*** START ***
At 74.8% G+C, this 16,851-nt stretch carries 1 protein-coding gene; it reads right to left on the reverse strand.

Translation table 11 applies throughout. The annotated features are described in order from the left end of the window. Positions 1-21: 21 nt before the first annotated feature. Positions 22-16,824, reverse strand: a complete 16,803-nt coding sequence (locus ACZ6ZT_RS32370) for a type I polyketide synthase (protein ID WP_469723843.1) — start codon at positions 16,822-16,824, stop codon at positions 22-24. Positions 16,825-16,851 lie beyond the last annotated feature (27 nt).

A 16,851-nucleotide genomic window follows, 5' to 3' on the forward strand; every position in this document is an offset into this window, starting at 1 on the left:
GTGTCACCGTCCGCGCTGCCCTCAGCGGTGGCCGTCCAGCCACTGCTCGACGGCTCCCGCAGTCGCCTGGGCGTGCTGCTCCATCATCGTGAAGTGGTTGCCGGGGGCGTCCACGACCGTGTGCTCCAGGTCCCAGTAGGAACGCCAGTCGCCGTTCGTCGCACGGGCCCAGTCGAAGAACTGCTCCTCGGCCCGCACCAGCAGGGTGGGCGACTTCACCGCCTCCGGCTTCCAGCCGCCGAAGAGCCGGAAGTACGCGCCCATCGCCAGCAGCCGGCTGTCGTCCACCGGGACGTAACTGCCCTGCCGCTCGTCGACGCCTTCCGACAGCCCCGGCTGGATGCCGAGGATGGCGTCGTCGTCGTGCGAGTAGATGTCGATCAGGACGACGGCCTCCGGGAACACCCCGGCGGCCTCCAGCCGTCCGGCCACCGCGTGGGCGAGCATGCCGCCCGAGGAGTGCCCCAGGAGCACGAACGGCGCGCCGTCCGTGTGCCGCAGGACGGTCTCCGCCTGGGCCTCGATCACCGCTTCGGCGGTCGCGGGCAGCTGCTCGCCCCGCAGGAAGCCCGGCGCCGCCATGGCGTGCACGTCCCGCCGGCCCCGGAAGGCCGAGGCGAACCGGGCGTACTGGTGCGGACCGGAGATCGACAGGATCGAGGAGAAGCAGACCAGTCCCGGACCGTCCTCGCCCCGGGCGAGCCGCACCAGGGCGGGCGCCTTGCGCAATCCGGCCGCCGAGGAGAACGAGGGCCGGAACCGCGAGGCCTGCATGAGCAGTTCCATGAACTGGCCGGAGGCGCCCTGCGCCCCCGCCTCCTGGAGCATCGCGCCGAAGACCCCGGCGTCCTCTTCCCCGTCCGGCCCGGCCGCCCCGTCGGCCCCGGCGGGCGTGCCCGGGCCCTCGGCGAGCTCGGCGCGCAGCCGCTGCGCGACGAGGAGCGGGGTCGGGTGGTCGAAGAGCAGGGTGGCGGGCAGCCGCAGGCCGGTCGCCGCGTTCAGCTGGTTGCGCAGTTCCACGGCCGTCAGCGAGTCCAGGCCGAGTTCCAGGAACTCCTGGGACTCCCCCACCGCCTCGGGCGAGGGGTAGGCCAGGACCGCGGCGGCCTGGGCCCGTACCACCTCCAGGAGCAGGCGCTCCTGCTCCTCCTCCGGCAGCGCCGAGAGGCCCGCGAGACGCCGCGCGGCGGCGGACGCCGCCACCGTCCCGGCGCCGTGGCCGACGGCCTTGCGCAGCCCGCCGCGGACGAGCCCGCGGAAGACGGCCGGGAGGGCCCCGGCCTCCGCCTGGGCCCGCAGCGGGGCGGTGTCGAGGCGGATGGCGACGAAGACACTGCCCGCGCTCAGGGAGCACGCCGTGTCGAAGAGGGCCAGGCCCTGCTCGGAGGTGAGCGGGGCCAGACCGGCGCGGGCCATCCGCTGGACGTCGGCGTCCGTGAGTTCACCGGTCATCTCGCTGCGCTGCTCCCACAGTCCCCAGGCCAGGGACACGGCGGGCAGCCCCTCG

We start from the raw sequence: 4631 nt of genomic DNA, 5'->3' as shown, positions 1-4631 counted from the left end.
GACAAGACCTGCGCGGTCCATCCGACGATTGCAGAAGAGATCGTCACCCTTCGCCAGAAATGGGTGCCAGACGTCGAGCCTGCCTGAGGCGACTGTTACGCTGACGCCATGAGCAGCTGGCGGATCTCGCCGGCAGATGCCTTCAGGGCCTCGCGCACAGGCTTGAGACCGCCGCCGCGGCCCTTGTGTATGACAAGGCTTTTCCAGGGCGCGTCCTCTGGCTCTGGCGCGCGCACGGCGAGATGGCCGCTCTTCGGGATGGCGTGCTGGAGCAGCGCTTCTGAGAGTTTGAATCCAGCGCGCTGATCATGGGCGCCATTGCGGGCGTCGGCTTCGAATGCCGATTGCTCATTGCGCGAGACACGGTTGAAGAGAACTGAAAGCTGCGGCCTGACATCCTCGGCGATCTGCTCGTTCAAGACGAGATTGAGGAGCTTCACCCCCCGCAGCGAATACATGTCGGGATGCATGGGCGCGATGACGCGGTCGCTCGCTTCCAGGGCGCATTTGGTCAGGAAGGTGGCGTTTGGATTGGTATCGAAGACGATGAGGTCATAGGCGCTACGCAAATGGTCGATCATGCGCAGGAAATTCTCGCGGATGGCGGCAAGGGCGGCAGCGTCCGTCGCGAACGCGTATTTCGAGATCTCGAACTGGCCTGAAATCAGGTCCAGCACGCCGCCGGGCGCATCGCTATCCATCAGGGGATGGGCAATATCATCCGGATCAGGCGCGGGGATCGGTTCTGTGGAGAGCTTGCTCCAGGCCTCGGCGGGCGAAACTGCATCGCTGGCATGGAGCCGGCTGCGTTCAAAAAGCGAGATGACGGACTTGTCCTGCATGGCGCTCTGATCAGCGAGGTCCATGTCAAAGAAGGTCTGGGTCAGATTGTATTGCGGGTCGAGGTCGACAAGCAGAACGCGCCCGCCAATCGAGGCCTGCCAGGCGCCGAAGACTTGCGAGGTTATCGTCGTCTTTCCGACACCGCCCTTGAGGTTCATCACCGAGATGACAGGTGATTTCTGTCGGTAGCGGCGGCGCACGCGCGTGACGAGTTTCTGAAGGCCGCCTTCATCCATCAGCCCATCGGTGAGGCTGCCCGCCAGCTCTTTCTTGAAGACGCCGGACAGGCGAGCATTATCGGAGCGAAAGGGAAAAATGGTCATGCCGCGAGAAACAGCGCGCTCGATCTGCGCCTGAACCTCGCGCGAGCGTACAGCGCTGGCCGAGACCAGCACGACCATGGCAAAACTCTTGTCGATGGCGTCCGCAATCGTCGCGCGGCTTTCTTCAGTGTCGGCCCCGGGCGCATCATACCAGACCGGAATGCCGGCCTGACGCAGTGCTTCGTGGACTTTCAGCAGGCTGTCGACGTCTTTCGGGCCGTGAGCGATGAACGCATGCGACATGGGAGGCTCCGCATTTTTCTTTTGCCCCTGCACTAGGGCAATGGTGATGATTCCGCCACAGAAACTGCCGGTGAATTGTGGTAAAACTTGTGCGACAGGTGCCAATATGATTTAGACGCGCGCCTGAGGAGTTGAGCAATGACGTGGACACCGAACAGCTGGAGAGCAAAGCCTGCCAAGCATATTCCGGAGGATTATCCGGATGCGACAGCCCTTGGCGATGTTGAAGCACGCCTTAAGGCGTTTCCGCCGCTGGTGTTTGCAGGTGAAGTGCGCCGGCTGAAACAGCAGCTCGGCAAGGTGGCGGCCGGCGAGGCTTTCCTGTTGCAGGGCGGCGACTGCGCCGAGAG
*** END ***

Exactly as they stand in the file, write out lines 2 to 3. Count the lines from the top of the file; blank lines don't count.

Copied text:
Translation table 11 applies throughout. The annotated features are described in order from the left end of the window. Positions 1-21: 21 nt before the first annotated feature. Positions 22-16,824, reverse strand: a complete 16,803-nt coding sequence (locus ACZ6ZT_RS32370) for a type I polyketide synthase (protein ID WP_469723843.1) — start codon at positions 16,822-16,824, stop codon at positions 22-24. Positions 16,825-16,851 lie beyond the last annotated feature (27 nt).

A 16,851-nucleotide genomic window follows, 5' to 3' on the forward strand; every position in this document is an offset into this window, starting at 1 on the left: